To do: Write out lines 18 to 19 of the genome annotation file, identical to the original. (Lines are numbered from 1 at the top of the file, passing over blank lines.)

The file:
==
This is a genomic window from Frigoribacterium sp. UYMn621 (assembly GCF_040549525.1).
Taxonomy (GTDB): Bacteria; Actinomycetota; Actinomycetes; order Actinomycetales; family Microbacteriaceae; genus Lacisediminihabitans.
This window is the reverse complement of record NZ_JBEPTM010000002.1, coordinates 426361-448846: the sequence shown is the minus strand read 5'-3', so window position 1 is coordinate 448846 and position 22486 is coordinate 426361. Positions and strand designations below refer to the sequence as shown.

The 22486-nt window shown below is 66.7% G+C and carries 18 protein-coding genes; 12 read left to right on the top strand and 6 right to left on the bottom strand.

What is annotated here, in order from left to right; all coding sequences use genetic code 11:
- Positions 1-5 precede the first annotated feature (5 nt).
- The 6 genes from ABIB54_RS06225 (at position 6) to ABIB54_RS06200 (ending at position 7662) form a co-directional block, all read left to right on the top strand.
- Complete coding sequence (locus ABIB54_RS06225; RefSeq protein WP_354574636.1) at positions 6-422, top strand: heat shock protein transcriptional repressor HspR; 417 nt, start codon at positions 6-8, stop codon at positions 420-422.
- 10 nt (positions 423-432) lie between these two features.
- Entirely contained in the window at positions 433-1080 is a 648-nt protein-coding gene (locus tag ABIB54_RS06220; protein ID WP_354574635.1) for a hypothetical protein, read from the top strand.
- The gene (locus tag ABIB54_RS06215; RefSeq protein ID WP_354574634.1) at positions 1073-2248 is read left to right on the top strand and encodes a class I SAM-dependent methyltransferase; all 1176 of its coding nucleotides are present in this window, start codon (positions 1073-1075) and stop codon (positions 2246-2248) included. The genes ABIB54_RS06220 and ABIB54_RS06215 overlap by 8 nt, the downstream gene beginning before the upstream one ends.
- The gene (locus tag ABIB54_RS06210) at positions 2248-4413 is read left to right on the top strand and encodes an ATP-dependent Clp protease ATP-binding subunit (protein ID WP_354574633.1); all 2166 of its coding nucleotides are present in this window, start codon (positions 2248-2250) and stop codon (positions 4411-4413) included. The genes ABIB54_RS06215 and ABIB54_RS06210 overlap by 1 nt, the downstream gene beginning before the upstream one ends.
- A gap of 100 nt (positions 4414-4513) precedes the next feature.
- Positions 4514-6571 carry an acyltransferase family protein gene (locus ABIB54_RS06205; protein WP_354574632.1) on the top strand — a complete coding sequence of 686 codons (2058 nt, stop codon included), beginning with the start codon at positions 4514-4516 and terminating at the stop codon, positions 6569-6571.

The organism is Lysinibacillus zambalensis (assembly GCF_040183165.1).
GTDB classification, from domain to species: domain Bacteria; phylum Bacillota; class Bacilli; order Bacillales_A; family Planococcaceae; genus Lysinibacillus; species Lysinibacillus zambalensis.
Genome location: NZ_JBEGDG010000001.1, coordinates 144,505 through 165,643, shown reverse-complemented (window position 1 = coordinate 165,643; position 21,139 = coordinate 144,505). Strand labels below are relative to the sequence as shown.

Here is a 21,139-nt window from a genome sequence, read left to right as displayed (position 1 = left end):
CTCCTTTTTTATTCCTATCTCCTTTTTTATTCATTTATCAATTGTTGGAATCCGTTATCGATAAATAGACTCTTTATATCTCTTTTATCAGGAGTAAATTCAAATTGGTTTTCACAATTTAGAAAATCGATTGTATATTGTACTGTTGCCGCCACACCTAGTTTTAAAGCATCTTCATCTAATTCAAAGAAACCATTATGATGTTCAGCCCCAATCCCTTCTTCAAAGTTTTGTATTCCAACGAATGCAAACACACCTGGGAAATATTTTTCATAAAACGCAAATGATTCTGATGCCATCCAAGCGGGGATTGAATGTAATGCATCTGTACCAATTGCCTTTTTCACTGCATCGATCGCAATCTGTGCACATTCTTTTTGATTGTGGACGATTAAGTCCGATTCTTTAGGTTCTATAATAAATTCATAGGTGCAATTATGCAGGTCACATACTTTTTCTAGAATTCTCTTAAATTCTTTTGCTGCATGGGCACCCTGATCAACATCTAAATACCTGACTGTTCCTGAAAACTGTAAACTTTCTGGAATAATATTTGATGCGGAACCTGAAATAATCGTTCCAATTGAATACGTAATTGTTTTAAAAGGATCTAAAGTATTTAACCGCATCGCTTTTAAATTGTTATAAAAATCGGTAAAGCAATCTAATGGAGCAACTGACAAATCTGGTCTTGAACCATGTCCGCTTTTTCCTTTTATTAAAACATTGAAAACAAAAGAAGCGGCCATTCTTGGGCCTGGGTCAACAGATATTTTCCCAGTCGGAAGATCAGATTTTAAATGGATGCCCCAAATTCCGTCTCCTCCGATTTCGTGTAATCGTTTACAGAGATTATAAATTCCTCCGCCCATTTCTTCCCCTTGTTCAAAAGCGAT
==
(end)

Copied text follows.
Here is a 21,139-nt window from a genome sequence, read left to right as displayed (position 1 = left end):
CTCCTTTTTTATTCCTATCTCCTTTTTTATTCATTTATCAATTGTTGGAATCCGTTATCGATAAATAGACTCTTTATATCTCTTTTATCAGGAGTAAATTCAAATTGGTTTTCACAATTTAGAAAATCGATTGTATATTGTACTGTTGCCGCCACACCTAGTTTTAAAGCATCTTCATCTAATTCAAAGAAACCATTATGATGTTCAGCCCCAATCCCTTCTTCAAAGTTTTGTATTCCAACGAATGCAAACACACCTGGGAAATATTTTTCATAAAACGCAAATGATTCTGATGCCATCCAAGCGGGGATTGAATGTAATGCATCTGTACCAATTGCCTTTTTCACTGCATCGATCGCAATCTGTGCACATTCTTTTTGATTGTGGACGATTAAGTCCGATTCTTTAGGTTCTATAATAAATTCATAGGTGCAATTATGCAGGTCACATACTTTTTCTAGAATTCTCTTAAATTCTTTTGCTGCATGGGCACCCTGATCAACATCTAAATACCTGACTGTTCCTGAAAACTGTAAACTTTCTGGAATAATATTTGATGCGGAACCTGAAATAATCGTTCCAATTGAATACGTAATTGTTTTAAAAGGATCTAAAGTATTTAACCGCATCGCTTTTAAATTGTTATAAAAATCGGTAAAGCAATCTAATGGAGCAACTGACAAATCTGGTCTTGAACCATGTCCGCTTTTTCCTTTTATTAAAACATTGAAAACAAAAGAAGCGGCCATTCTTGGGCCTGGGTCAACAGATATTTTCCCAGTCGGAAGATCAGATTTTAAATGGATGCCCCAAATTCCGTCTCCTCCGATTTCGTGTAATCGTTTACAGAGATTATAAATTCCTCCGCCCATTTCTTCCCCTTGTTCAAAAGCGAT